Banquet of Ashurnasirpal

The Banquet of Ashurnasirpal II is a famous relief sculpture that depicts a lavish feast held by the Assyrian king Ashurnasirpal II in 879 BC to celebrate the completion of his new palace at Kalhu (modern-day Nimrud). The relief is carved into a large slab of alabaster and measures over 10 feet tall by 7 feet wide.

The relief depicts Ashurnasirpal II seated on a throne at the head of a long table. He is surrounded by his family, nobles, and other dignitaries. In front of him is a table laden with food and drink. The guests are all seated on cushions and are dressed in elaborate clothing.

The relief also shows a number of servants serving food and drink to the guests. There are also musicians playing instruments and dancers performing. The relief is a remarkable example of Assyrian art and provides a fascinating glimpse into the life of the Assyrian court.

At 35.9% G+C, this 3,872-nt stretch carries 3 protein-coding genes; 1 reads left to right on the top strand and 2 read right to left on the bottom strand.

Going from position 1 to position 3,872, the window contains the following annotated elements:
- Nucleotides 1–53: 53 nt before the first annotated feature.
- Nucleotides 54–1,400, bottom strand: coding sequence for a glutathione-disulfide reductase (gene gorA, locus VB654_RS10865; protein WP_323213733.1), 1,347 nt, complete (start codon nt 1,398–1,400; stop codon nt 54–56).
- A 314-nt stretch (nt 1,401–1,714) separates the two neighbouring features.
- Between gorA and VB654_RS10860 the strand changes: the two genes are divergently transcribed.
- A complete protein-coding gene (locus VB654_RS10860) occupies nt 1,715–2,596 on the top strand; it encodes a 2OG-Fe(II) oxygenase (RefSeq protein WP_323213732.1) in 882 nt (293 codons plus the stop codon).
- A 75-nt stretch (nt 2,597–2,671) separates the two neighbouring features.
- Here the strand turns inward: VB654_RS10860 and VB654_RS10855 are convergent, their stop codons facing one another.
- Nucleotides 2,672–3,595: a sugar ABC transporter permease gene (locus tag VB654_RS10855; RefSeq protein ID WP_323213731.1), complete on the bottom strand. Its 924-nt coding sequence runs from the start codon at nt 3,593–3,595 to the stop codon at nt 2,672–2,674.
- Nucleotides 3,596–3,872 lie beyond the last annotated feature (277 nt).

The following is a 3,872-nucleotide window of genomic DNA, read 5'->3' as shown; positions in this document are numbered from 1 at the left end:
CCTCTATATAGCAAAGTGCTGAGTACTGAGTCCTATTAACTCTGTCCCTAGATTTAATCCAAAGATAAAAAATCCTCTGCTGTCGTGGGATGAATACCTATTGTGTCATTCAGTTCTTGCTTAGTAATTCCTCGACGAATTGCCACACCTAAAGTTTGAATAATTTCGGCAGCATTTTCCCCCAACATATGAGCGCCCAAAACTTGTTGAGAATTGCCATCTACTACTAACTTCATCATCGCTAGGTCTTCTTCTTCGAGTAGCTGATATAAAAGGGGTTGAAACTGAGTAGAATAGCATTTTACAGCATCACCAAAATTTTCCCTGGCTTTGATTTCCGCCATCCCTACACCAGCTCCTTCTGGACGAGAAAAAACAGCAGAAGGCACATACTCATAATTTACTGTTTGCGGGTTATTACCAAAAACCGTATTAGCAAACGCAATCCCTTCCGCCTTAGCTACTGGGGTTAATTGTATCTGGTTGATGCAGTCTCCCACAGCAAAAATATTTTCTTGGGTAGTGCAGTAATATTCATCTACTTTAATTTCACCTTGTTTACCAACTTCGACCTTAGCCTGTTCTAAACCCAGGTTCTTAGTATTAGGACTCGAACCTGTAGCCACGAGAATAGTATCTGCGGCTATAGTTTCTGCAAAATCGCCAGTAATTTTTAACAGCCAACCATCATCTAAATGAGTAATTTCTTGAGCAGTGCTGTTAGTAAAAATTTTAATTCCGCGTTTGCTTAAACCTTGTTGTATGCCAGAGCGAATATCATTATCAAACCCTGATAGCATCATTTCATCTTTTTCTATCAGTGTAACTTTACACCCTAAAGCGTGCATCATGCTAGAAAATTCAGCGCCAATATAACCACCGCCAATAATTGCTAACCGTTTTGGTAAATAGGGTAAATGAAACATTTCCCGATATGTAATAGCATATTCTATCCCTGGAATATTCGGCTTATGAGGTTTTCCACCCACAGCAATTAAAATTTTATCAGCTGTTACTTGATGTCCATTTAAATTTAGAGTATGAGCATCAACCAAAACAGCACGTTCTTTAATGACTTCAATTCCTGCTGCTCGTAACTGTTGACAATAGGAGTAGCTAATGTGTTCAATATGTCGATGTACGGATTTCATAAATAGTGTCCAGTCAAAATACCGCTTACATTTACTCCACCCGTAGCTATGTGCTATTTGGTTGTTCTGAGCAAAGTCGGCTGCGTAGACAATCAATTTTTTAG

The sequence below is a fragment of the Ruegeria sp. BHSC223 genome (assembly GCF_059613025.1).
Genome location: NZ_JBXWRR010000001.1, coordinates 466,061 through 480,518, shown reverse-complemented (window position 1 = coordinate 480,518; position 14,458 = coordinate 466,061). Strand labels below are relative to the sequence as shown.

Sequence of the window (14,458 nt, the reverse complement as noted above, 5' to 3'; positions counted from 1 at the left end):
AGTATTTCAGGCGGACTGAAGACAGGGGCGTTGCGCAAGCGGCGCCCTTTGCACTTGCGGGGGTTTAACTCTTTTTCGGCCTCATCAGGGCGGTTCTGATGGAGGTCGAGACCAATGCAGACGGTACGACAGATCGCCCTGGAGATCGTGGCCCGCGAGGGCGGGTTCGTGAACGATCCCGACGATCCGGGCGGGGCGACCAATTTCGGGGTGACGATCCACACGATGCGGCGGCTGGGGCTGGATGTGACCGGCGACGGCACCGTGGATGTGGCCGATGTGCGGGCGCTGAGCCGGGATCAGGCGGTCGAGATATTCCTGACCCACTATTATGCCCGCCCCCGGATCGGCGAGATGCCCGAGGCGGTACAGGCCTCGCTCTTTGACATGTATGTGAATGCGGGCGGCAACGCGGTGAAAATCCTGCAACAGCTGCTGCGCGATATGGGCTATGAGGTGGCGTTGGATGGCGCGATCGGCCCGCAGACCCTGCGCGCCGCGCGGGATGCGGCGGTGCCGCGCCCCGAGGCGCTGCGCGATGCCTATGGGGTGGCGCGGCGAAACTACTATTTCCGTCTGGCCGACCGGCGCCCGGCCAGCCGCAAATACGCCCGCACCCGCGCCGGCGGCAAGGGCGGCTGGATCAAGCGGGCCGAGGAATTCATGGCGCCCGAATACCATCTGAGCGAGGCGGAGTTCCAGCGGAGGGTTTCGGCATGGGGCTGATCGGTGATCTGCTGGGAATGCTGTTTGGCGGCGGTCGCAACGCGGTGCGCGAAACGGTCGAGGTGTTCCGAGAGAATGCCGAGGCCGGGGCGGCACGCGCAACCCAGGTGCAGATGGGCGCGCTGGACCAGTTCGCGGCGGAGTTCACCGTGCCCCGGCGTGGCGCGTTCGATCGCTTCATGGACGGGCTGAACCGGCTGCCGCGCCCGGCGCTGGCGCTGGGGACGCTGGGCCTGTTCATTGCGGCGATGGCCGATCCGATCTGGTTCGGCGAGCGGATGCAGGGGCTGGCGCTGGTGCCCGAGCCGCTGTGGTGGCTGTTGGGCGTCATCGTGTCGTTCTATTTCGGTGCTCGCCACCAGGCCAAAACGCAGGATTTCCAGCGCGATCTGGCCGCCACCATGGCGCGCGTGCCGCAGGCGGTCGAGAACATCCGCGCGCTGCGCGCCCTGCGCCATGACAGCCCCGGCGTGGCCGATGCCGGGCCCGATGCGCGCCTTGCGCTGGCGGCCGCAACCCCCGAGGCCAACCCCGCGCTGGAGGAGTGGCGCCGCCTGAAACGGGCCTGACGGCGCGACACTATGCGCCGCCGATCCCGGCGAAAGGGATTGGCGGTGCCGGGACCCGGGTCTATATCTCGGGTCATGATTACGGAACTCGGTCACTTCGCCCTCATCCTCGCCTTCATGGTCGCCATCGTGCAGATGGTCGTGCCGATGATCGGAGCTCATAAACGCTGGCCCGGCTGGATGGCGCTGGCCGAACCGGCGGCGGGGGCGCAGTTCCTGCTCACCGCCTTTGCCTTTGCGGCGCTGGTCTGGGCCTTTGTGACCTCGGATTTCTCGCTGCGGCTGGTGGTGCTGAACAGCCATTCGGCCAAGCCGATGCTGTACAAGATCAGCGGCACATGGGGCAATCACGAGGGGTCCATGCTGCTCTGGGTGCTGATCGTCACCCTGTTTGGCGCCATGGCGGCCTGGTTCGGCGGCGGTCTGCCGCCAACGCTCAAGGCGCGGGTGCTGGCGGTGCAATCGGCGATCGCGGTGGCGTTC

The Banquet of Ashurnasirpal II relief is now on display at the British Museum in London. It is one of the most important and iconic works of Assyrian art in the world.

The relief is significant because it provides a wealth of information about Assyrian culture and society. It shows the Assyrians as a wealthy and powerful people who enjoyed the finer things in life. The relief also shows the importance of feasting and drinking in Assyrian culture. Feasts were often held to celebrate important events, such as the completion of a new palace or a military victory.

The Banquet of Ashurnasirpal II relief is a beautiful and impressive work of art. It is also a valuable historical document that provides us with a glimpse into the life of the Assyrian court in the 9th century BC.

The following account comes from the Royal Archives of Assyria and dates from the seventh century BCE. The speaker is the Emperor Ashurnasirpal (883-859 BCE) displaying his royal power. The feast was held to commemorate the inauguration of his new palace in the capital city of Calah.

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